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How to Use Portrait Angles Effectively: A Visual Guide

Discover the power of portrait angles

When it comes to creating a successful portrait, there are a lot of moving parts. We often talk about lighting, composition, and camera gear, but while all three of those things are important in creating your final image, they aren’t the only variables at play.

Another important part of capturing top-notch portraits is the careful use of angles. Understanding and making good use of angles in portrait photography allows you to capture images of your subjects in the most flattering way (which, I’ll add, is unique to each person you photograph!).

Now, under the umbrella of “angles” are two different aspects:

  1. Facial view
  2. Camera angle

Facial view simply refers to how much of a person’s face is visible in the photograph. Whether or not you recognize the term “facial view,” you probably understand that there’s a visual difference between a photograph of someone looking directly into the camera and a photograph of them in profile. These are two different facial views (and they sit at opposite ends of the facial views spectrum).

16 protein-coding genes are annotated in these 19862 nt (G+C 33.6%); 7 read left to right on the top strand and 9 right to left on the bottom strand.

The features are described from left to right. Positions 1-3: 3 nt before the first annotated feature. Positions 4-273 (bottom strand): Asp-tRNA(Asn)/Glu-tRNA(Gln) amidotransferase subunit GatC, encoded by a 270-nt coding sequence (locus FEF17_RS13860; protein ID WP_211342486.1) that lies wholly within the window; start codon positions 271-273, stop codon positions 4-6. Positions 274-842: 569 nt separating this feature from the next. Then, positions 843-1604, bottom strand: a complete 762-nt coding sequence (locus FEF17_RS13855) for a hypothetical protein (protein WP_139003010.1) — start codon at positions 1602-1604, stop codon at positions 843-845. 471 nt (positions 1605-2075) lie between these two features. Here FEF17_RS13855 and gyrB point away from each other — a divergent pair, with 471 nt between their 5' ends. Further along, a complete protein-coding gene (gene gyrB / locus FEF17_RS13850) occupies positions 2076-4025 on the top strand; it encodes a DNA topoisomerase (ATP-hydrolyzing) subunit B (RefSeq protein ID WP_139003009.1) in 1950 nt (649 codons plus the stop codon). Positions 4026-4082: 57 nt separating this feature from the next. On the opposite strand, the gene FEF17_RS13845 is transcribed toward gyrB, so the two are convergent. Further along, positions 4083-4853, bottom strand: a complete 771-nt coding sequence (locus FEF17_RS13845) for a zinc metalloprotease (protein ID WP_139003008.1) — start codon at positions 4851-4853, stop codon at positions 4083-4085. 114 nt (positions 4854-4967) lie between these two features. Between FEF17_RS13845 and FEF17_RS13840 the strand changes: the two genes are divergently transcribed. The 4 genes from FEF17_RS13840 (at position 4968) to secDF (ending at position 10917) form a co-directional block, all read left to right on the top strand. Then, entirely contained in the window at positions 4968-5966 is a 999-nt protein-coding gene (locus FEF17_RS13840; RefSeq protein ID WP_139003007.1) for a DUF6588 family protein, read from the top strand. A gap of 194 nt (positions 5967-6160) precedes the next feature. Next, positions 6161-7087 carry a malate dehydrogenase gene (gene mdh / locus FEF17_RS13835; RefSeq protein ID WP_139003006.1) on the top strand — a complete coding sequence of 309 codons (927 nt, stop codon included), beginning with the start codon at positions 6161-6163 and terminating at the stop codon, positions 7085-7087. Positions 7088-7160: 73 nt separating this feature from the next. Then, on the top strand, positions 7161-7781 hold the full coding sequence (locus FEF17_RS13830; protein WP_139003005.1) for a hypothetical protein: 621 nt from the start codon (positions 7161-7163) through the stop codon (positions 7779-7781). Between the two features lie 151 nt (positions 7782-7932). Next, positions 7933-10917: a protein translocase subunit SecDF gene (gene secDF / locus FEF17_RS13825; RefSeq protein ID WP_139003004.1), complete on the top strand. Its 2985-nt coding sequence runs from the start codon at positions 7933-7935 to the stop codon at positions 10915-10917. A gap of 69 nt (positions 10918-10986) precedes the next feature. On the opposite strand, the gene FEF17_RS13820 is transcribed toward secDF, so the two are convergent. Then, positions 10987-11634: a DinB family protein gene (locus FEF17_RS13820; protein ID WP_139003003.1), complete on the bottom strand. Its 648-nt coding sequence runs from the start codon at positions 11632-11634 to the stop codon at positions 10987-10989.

Camera angle is also a fairly simple concept: it refers to the perspective from which you hold your camera. In portrait photography, this is really about whether you’re holding the camera at eye level or above or below the eye level of your subject.

Angles in portrait photography

The concepts themselves are pretty simple, right? The difficult part is learning how these variables interact with each other.

So let’s walk through some examples of different facial views and camera angles using the same gear, subject, location, and light while observing how different angles change the look and the feel of each image.

Camera angles in portrait photography

To illustrate different camera angles, I’m going to show you the same subject with the same full-face view. Only the camera’s perspective (and, consequently, the viewer’s perspective) will change!

The eye-level camera angle

This is one of the most common camera angles in portrait photography, where you simply place the camera at the subject’s eye level, like so: